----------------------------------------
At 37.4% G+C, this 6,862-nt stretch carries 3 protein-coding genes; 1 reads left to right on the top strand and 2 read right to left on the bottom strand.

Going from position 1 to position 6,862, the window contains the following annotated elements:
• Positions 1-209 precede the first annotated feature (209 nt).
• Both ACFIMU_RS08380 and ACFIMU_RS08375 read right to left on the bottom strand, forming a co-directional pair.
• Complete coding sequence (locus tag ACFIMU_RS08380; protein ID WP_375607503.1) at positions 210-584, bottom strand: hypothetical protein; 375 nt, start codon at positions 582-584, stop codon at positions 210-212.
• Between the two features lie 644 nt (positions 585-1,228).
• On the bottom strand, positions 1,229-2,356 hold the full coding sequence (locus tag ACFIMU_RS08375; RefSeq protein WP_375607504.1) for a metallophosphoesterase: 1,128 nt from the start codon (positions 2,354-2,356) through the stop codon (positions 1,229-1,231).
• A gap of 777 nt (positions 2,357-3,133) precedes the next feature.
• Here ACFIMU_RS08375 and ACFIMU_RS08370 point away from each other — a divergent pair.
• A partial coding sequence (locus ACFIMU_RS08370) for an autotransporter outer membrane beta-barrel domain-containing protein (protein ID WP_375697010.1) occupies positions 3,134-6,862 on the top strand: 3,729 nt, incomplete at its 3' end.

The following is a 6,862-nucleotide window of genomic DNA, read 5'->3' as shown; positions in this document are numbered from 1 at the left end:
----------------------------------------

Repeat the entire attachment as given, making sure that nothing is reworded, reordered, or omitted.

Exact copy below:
At 37.4% G+C, this 6,862-nt stretch carries 3 protein-coding genes; 1 reads left to right on the top strand and 2 read right to left on the bottom strand.

Going from position 1 to position 6,862, the window contains the following annotated elements:
• Positions 1-209 precede the first annotated feature (209 nt).
• Both ACFIMU_RS08380 and ACFIMU_RS08375 read right to left on the bottom strand, forming a co-directional pair.
• Complete coding sequence (locus tag ACFIMU_RS08380; protein ID WP_375607503.1) at positions 210-584, bottom strand: hypothetical protein; 375 nt, start codon at positions 582-584, stop codon at positions 210-212.
• Between the two features lie 644 nt (positions 585-1,228).
• On the bottom strand, positions 1,229-2,356 hold the full coding sequence (locus tag ACFIMU_RS08375; RefSeq protein WP_375607504.1) for a metallophosphoesterase: 1,128 nt from the start codon (positions 2,354-2,356) through the stop codon (positions 1,229-1,231).
• A gap of 777 nt (positions 2,357-3,133) precedes the next feature.
• Here ACFIMU_RS08375 and ACFIMU_RS08370 point away from each other — a divergent pair.
• A partial coding sequence (locus ACFIMU_RS08370) for an autotransporter outer membrane beta-barrel domain-containing protein (protein ID WP_375697010.1) occupies positions 3,134-6,862 on the top strand: 3,729 nt, incomplete at its 3' end.

The following is a 6,862-nucleotide window of genomic DNA, read 5'->3' as shown; positions in this document are numbered from 1 at the left end: